Tail gaters = let them pass when safe to do so, if it's a single carriage way I find waving works (I used to brake test but that just made me as a big a plank as the guy sniffing the bumper).

Road trundler = over take when safe to do so, pull in, carry on with your day. If this driver insists on having a trundle in the outside lane leaving other lanes clear, they're clearly just wanting other drivers to undertake them for some perverse thrill only they understand.


Gad-Westy

9,793 posts

163 months

Travelling south through the Scottish Borders earlier this week. The section of the A68 that goes up high around Soutra Ailse for those that know it. On Wednesday it was covered in snow (actual snow where the whole road is white, an inch or two in places) and still snowing heavily on and off. It's relatively steep up an down so I was leaving a fairly constant maybe 150m (perhaps more) to the car in front. I could just about see that the car in front of them was a similar distance apart. Speeds were between 30 and 45. Car behind me sat between 10 and 20m behind me and an articulated lorry was a similar distance back from him.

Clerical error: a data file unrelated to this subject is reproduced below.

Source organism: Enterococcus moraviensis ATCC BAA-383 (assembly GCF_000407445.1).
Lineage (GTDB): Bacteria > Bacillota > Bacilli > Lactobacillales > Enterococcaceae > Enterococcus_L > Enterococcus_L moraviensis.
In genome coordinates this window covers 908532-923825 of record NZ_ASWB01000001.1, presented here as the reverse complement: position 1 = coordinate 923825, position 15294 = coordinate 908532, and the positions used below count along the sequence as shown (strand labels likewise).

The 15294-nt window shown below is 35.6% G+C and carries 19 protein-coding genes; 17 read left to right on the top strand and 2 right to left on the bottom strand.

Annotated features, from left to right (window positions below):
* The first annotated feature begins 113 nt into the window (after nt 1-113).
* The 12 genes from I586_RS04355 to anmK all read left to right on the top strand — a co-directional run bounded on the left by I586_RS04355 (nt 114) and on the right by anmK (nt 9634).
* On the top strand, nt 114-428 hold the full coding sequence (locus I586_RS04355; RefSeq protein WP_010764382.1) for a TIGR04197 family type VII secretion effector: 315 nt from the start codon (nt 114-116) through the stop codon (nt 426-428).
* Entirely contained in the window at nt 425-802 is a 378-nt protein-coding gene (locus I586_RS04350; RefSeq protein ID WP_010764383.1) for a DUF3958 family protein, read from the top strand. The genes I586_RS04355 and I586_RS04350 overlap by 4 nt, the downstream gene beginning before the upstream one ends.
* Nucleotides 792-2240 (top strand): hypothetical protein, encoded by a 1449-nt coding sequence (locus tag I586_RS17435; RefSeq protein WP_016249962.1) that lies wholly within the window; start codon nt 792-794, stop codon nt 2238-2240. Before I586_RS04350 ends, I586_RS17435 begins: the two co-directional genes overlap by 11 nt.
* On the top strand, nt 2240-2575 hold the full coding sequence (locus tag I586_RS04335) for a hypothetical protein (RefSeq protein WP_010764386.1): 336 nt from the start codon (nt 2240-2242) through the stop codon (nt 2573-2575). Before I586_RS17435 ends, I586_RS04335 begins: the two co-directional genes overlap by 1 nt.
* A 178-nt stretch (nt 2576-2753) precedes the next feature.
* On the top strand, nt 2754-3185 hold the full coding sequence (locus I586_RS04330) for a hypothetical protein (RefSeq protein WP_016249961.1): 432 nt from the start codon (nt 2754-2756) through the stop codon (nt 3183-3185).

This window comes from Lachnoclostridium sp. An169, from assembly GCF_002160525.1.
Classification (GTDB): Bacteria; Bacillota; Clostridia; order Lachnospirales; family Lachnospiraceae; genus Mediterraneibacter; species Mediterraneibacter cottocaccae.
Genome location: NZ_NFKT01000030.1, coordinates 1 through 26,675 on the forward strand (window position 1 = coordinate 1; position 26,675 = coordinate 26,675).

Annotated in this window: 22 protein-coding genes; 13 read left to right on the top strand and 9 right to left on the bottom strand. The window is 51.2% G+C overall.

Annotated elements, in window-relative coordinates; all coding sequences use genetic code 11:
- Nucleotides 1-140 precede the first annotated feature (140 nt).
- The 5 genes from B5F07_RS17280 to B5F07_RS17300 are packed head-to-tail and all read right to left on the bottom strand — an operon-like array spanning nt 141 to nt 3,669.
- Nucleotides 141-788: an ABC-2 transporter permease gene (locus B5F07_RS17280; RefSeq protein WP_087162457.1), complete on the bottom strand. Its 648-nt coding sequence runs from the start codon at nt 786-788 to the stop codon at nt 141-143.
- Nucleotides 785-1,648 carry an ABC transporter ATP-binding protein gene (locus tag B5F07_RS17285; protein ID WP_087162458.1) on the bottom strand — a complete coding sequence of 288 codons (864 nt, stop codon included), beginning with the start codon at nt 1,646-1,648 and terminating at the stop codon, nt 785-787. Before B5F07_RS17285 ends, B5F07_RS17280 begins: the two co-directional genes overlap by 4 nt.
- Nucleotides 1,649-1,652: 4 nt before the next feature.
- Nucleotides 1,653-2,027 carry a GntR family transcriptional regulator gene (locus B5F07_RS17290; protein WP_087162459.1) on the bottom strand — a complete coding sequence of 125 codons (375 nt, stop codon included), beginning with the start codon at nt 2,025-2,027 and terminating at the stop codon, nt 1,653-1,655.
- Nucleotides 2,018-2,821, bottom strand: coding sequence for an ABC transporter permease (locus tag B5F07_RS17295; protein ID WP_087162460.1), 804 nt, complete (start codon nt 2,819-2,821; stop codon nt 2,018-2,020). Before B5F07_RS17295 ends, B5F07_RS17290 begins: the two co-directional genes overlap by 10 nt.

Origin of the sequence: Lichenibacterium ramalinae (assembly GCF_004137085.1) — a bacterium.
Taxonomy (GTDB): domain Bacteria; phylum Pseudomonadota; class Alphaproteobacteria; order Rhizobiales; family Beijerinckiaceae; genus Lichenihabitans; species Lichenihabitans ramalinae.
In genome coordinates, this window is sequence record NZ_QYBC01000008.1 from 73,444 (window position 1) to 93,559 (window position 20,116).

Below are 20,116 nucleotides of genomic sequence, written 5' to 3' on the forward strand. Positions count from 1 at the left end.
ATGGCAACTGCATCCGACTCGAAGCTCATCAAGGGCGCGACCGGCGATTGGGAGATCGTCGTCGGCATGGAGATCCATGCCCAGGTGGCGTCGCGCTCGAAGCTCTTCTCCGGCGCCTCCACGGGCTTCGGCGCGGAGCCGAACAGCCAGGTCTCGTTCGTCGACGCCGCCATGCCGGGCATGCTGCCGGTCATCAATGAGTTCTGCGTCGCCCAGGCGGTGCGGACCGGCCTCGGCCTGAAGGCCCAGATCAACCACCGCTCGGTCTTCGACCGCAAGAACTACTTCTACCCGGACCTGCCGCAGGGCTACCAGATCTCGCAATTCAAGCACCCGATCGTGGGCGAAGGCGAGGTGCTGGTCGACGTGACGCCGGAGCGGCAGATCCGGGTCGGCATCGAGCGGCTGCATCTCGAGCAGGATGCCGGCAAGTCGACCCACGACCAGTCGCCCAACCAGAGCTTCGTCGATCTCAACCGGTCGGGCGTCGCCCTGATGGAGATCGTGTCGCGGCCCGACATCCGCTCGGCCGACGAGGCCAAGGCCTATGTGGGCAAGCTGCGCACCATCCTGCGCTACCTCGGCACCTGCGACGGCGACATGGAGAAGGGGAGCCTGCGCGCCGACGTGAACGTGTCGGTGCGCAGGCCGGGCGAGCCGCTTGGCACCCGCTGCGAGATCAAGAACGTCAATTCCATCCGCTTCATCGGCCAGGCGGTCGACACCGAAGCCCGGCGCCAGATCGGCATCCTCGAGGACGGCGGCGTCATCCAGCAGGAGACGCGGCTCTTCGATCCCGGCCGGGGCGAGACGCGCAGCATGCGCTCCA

Every time I eased off for bends I could see the guys eyes on stalks behind me as he had to get on the brakes and realised there wasn't much happening. And each time he'd back off a bit and then 30 seconds later be right back behind me again. My bigger worry was the truck but there wasn't that much I could do as the only lay-bys had deep snow in them. The road is plenty wide enough for either of them to overtake but I don't think that was the agenda at all. I don't think it's normally aggression, just a lack of common sense. But either way, nobody is winning from that situation.